There are some bikes that deserve more than to be shot at NAHBS. THat’s what I told myself anyway with this bike. When Adam brought his “Sklunker” to Connecticut this year for the show, he asked if I wanted to shoot it. My answer was “hell no! we’ll shoot it in Bozeman instead.” His face lit up since we had only briefly talked about hanging out in Montana briefly and already I was committed. Fast forward a few months and here we are, amidst the green grass and high mountains of this quaint little mountain town.
Now, going into this, I should note a conversation Cam from Falconer and I had, specifically about Wade from Vulture Cycles’ bike I shot. Wade was stoked to see the photos, but he texted with Cam expressing, “John’s photos are rad, but he called it a klunker and it’s a cruiser!” Inside the klunker elite, there is a known misnomer they are particularly sensitive to. You see, single speed, coaster brake, hand-brakeless bikes like Adam’s are called “cruisers” and geared bikes, with brakes are called “klunkers.” The problem is, most people call coaster brake, single speed bikes “klunkers.” At some point, if there is an accepted misnomer, does it become acceptable? Well, maybe amidst that population, but the purists will always hold true. For the purposes of this article, I’m calling this bike the “Sklunker” because that’s what Adam calls it. Perhaps one day I’ll rope Cam or Wade into writing an article about the “klunker” versus “cruiser” debate, but for now, I’ll leave it at that.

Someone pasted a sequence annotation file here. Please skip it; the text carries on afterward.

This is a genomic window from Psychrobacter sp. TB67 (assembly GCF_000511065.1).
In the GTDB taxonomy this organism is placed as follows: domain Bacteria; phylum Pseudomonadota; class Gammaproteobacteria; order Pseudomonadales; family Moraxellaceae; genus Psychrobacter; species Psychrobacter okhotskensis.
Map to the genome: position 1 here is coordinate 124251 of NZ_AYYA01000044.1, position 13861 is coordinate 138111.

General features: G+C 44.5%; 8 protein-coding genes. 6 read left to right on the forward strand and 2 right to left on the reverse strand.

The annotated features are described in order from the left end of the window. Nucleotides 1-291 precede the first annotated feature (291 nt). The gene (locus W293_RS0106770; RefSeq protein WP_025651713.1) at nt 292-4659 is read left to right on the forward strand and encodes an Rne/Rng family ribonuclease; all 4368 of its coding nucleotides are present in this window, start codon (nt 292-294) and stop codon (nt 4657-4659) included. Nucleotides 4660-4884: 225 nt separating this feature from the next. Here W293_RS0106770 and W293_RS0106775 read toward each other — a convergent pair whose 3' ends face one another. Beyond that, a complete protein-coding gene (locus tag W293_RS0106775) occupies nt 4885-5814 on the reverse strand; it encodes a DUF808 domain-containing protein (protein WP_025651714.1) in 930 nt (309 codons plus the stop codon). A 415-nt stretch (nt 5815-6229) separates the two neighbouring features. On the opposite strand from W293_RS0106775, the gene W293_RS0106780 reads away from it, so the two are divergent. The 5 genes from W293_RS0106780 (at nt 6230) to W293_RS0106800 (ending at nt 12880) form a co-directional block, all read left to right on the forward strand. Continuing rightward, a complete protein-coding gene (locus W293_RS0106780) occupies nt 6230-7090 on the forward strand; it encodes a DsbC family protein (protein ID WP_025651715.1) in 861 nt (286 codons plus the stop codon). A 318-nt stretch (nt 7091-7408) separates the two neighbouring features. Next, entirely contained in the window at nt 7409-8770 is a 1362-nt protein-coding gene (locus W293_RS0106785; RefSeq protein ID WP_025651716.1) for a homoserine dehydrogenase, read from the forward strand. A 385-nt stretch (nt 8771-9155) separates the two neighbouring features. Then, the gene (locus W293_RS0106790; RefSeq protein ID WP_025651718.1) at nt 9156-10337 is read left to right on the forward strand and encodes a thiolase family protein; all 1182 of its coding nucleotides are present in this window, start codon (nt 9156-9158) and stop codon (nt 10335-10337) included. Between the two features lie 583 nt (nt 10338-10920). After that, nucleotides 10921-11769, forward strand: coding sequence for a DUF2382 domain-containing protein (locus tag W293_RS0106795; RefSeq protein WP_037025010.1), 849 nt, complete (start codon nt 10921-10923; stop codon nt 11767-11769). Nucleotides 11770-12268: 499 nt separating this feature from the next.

Back to this bike. Adam had a good amount of scrap tubing laying around when NAHBS approached. Earlier in the year, he bought a tube bender to make unicrown forks, which he tested out before deciding to build the matching frame. He didn’t build this bike to bring to NAHBS, it just happened in a serendipitous way. So, he had the fork, and frame, but what about the parts? His buddy Corbin from Black Sheep makes these heat sink cooler hub shell clamp on jammers that prolong the lifespan of coaster brakes and reduces the wear and tear on the shell. They’re called Flat Out. They’re $100 and are pretty neat!
So Adam pulled together some parts, made a half-assed attempt at drillium cranks, pulled the steel bars from his fatbike and began to build up the Sklunker. He built up some wheels, including a NOS Nukeproof hub he had, put the beefiest tires he could fit in the frame and fork, and boom, he had a pretty slick bike. Worthy of NAHBS even, but not planned specifically for the event.
For finishing, he consulted his painter, a local hot rod artist, and Steve from Alter Cycles on a patina wash spray – which is essentially an acid-base used to cause steel to oxidize at a rapid rate – which he applied in his shop sink, and then Adam coated the frame, fork, and bars with wax.
The result is one of the slickest bikes I’ve seen come from the workshop of Sklar Bikes and I’m sure you all will enjoy this one!
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